No More Sell-off Restrictions. The Proposal also aims at removing the so-called "sell-off" deadline introduced under both the MDR and the IVDR, under which devices already in the supply chain had to reach their final user by a certain date. It is now proposed to eliminate such restriction, which means that once products are placed on the market (e.g., they are sold by the manufacturer to a distributor and sit on the distributor's shelves), no further time limitation to their selling-on (e.g., by the distributor to the end-user) will apply. Removing this limitation, according to the Commission, is aimed at avoiding unnecessary disposal of safe medical devices that are already on the market and that simply have not reached their final user. Initially, the sell-off deadline caused significant anxiety when introduced, as it was at odds with a long-standing approach adopted in most EU product legislation, according to which, once a product is legally placed on the EU market, it can stay there with no further limitation to its further making available or putting into service, unless, of course, such product is shown to cause an unacceptable risk—e.g., to human health. In the latter case, safeguard provisions aimed at removing the product from the market typically apply.

Market Response

An accelerated period of consultation of interested stakeholders was launched by the Commission on the Proposal on 11 January 2023 and ended on 18 January 2023. More than 240 submissions were received in that week and signaled, in general, wide industry support, including from MedTech Europe, the European association regrouping the medical technology industry, including diagnostics, medical devices, and digital health. 

However, some have pointed to the financial and time resources that some manufacturers did invest in the past few years to be compliant in time. Some others have objected to the condition that dictates that, to remain on the market, devices must not undergo significant changes in design and intended purpose. This, it has been noted by several contributors, could stop further innovation and improvement of products now that these products can stay on the market for an extended period of time. Also, concerns about the availability of Notified Body resources continue to be flagged and are, according to some, not sufficiently addressed by the proposed extensions.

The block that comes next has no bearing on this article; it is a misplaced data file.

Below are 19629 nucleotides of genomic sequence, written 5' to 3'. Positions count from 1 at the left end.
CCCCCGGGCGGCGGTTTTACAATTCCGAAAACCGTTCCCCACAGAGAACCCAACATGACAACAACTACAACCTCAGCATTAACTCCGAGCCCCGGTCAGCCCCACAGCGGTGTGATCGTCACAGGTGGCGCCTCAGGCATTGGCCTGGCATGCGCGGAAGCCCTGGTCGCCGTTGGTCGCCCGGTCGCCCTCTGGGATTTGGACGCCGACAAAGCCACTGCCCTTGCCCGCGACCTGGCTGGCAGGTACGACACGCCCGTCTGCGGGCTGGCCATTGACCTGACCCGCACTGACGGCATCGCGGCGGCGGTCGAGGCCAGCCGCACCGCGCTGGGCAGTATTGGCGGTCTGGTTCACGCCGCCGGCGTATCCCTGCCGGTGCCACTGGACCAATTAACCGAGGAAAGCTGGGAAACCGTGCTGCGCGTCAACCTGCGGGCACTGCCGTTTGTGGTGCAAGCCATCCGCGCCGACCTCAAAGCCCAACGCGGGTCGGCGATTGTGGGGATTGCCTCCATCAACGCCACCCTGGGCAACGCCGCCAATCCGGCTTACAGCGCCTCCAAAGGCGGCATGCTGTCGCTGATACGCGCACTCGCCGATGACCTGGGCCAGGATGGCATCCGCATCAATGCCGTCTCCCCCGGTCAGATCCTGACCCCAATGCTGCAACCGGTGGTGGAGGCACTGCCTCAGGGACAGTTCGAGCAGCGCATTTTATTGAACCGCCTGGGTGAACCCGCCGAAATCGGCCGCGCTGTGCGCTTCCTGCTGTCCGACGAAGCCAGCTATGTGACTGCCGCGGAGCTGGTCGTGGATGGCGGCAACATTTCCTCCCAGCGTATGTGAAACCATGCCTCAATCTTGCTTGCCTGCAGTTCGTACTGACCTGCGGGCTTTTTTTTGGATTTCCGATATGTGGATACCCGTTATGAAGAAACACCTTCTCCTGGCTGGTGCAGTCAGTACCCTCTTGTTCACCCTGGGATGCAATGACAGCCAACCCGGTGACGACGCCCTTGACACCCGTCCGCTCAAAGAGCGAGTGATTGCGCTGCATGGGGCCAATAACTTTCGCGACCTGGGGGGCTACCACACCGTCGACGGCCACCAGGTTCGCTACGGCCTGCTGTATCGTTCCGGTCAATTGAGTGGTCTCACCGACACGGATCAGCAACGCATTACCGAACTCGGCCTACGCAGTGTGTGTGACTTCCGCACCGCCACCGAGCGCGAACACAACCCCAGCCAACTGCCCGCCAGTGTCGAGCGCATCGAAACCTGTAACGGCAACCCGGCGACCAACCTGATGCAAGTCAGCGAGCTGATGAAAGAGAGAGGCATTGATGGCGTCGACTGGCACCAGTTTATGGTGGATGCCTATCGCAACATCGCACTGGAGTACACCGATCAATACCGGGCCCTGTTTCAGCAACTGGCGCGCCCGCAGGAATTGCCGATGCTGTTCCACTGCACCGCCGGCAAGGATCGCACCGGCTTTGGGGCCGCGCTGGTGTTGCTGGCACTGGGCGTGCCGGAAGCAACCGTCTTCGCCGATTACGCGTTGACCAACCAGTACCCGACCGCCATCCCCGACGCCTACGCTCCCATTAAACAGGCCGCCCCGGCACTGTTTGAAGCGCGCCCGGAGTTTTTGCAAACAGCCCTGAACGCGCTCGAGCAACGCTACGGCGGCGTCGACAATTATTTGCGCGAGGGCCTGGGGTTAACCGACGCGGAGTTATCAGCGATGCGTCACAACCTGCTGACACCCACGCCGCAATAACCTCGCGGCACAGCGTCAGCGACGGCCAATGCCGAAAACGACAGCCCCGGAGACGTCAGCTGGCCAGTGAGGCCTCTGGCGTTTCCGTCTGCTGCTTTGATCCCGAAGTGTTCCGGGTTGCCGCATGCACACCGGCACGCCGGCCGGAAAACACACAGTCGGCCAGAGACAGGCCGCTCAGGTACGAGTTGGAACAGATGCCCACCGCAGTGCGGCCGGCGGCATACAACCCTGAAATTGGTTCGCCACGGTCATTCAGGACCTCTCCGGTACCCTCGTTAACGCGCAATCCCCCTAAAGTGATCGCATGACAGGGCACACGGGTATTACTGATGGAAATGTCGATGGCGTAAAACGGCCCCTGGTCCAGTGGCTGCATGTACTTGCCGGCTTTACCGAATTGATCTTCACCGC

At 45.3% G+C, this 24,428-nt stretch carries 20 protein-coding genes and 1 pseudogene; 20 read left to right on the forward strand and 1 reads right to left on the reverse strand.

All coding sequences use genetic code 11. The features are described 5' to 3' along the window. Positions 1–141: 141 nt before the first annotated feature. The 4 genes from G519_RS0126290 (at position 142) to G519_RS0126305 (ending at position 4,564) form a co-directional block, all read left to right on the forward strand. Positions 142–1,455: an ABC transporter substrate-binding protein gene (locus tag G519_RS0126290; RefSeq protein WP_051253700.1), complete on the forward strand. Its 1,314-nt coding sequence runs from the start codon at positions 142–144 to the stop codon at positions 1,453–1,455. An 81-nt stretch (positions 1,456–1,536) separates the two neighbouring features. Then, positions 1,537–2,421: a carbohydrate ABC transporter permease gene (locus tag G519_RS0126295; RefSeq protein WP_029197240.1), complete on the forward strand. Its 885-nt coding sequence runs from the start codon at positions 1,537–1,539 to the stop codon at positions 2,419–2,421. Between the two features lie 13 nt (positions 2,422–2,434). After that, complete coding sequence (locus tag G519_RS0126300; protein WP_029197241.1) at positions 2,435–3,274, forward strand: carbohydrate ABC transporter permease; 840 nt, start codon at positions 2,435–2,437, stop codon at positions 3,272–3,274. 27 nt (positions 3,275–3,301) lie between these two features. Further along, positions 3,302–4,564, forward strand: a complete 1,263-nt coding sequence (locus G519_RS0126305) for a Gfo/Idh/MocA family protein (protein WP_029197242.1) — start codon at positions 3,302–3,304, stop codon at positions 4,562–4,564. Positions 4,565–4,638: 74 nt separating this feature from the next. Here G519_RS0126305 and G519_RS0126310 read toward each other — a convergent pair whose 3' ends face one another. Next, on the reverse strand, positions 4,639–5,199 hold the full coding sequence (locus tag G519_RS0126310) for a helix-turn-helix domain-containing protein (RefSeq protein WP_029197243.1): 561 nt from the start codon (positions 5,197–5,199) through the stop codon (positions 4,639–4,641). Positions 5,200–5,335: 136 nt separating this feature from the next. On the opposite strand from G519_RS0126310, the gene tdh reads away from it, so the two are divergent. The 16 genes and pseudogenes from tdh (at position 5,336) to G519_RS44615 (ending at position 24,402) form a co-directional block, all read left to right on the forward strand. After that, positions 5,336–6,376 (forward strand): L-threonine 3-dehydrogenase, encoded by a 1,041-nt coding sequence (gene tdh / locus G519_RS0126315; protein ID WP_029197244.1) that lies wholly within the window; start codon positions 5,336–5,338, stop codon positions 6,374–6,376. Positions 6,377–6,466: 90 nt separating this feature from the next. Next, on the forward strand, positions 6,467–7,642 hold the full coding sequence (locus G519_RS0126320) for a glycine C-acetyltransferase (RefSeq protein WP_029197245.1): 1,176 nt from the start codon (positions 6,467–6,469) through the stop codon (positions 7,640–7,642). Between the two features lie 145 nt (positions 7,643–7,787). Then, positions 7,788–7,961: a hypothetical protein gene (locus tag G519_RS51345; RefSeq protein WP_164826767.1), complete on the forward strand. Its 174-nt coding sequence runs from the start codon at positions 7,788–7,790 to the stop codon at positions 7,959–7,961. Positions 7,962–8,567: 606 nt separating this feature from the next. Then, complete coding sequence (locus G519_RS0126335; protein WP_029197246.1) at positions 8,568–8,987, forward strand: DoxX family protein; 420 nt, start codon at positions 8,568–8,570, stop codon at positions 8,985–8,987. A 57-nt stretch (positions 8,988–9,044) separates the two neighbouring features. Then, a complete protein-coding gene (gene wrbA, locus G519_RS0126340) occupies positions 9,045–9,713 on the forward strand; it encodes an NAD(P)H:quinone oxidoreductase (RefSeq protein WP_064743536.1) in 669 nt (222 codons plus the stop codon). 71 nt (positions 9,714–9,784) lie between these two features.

Many questions on the practical implementation of the proposed rules have also been raised. For example, it has been noted that the fact that dates on certificates will not be extended (the Proposal explains that the extension is directly applicable, so that Notified Bodies are not required to change the date on the individual certificates) could create a situation of legal uncertainty, especially with regards to non-EU players (including authorities) looking at interpreting the validity of such certificates for products exported outside of the EU. Another key concern is around the interpretation of the rule, according to which the extended transition period would cease if the concerned device "presents an unacceptable risk" to health and safety. 

Two Key Takeaways

  1. The Proposal is an important step to ensure that medical devices manufacturers can rely on an extended period of time to ensure compliance with the new rules for their products. It does not, however, solve many interpretation questions that were already raised with regards to both IVDR and MDR, and it introduces new questions on the practical implementation of some of its provisions.
  2. It is of paramount importance for players active in medical devices in the EU, whether manufacturers, importers, distributors, or other economic operators, to continue to monitor closely the legislative process started by the Commission, including any changes the Proposal may undergo until its approval by the Parliament and the Council, assuming, of course, that such approval will materialize. It will also be important to monitor any guidance issued for the practical application and interpretation of the Proposal once it becomes law.